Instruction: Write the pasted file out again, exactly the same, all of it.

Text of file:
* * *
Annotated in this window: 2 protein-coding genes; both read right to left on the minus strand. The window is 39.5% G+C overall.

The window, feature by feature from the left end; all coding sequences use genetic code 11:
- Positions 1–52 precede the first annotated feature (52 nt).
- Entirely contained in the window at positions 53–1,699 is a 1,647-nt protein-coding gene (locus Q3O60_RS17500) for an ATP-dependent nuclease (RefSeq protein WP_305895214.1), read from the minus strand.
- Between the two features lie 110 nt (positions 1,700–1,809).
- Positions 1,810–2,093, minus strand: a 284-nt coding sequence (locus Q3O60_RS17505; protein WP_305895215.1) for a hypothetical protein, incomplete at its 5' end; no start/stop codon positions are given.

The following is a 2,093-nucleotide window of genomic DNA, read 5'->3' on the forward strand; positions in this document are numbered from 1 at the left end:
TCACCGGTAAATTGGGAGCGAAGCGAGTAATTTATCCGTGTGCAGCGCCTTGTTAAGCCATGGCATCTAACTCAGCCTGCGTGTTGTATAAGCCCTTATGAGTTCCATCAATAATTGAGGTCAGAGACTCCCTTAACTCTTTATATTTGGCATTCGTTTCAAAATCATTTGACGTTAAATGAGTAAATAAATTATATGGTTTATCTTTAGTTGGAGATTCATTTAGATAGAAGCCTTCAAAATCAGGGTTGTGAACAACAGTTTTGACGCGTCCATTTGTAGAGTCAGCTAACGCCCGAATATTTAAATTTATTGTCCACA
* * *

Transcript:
Annotated in this window: 2 protein-coding genes; both read right to left on the minus strand. The window is 39.5% G+C overall.

The window, feature by feature from the left end; all coding sequences use genetic code 11:
- Positions 1–52 precede the first annotated feature (52 nt).
- Entirely contained in the window at positions 53–1,699 is a 1,647-nt protein-coding gene (locus Q3O60_RS17500) for an ATP-dependent nuclease (RefSeq protein WP_305895214.1), read from the minus strand.
- Between the two features lie 110 nt (positions 1,700–1,809).
- Positions 1,810–2,093, minus strand: a 284-nt coding sequence (locus Q3O60_RS17505; protein WP_305895215.1) for a hypothetical protein, incomplete at its 5' end; no start/stop codon positions are given.

The following is a 2,093-nucleotide window of genomic DNA, read 5'->3' on the forward strand; positions in this document are numbered from 1 at the left end:
TCACCGGTAAATTGGGAGCGAAGCGAGTAATTTATCCGTGTGCAGCGCCTTGTTAAGCCATGGCATCTAACTCAGCCTGCGTGTTGTATAAGCCCTTATGAGTTCCATCAATAATTGAGGTCAGAGACTCCCTTAACTCTTTATATTTGGCATTCGTTTCAAAATCATTTGACGTTAAATGAGTAAATAAATTATATGGTTTATCTTTAGTTGGAGATTCATTTAGATAGAAGCCTTCAAAATCAGGGTTGTGAACAACAGTTTTGACGCGTCCATTTGTAGAGTCAGCTAACGCCCGAATATTTAAATTTATTGTCCACA